We love overtime games. We just love free basketball, and unless our team is playing, we're always rooting for those extra five minutes.
However, there's an undisputed condition for games to go to overtime: the game must be tied. It's not that hard to get, this must be the simpler rule in all sports.
Nonetheless, the NBA is where amazing happens, so nothing is never as simple as you could think, not even the overtime rule, as we could tell by the matchup between the Oklahoma City Thunder and Charlotte Hornets.
Hornets and Thunder were tied at the end of 4 quarters, but Charlotte entered the overtime trailing by one point. So, how does that happen? wouldn't the Thunder be entitled to the win after, you know, leading in the score?
Thing is, the refs handed Terry Rozier a technical foul at the end of regulation, so the Thunder, naturally, were entitled to a technical free throw, which they converted.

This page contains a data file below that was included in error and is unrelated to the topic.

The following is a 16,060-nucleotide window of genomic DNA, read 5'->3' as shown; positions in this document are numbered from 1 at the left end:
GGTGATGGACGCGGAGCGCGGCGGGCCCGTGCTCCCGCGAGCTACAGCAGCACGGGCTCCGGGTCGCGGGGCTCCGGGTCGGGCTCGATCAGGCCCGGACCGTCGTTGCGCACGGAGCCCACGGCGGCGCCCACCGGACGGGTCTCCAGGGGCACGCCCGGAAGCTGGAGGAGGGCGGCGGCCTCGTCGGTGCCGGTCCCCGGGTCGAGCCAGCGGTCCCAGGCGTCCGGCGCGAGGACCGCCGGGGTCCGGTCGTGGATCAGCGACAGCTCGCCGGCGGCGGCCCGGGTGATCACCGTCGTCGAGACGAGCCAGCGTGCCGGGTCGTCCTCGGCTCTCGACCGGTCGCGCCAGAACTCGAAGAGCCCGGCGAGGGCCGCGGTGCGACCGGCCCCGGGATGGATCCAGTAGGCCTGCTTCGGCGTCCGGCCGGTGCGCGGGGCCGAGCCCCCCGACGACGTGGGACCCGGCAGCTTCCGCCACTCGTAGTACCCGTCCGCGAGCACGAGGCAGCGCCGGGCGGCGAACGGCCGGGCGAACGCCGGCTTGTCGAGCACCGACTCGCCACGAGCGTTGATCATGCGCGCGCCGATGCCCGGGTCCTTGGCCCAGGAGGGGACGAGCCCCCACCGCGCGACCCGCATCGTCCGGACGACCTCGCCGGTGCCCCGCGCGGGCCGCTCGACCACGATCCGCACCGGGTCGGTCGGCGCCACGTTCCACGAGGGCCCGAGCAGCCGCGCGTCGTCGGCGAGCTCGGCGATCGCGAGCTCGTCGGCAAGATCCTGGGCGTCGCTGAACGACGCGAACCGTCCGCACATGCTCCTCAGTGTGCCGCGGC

So, why didn't they wrap it up and call it a day at 95-94? because the technical foul was assessed AFTER the end of regulation, as Terry Rozier threw the ball in relief after getting a stop while the clock ran out.
Hence, there wasn't time left in the clock to shoot the free throw, so the technical foul was assessed to the overtime and the Hornets entered overtime trailing. You just can't make this thing up.
At the end of the game, PJ Washington ended up missing a couple of clutch free throws and the Thunder got the 104-102 win in one of the most bizarre circumstances we've seen in the league.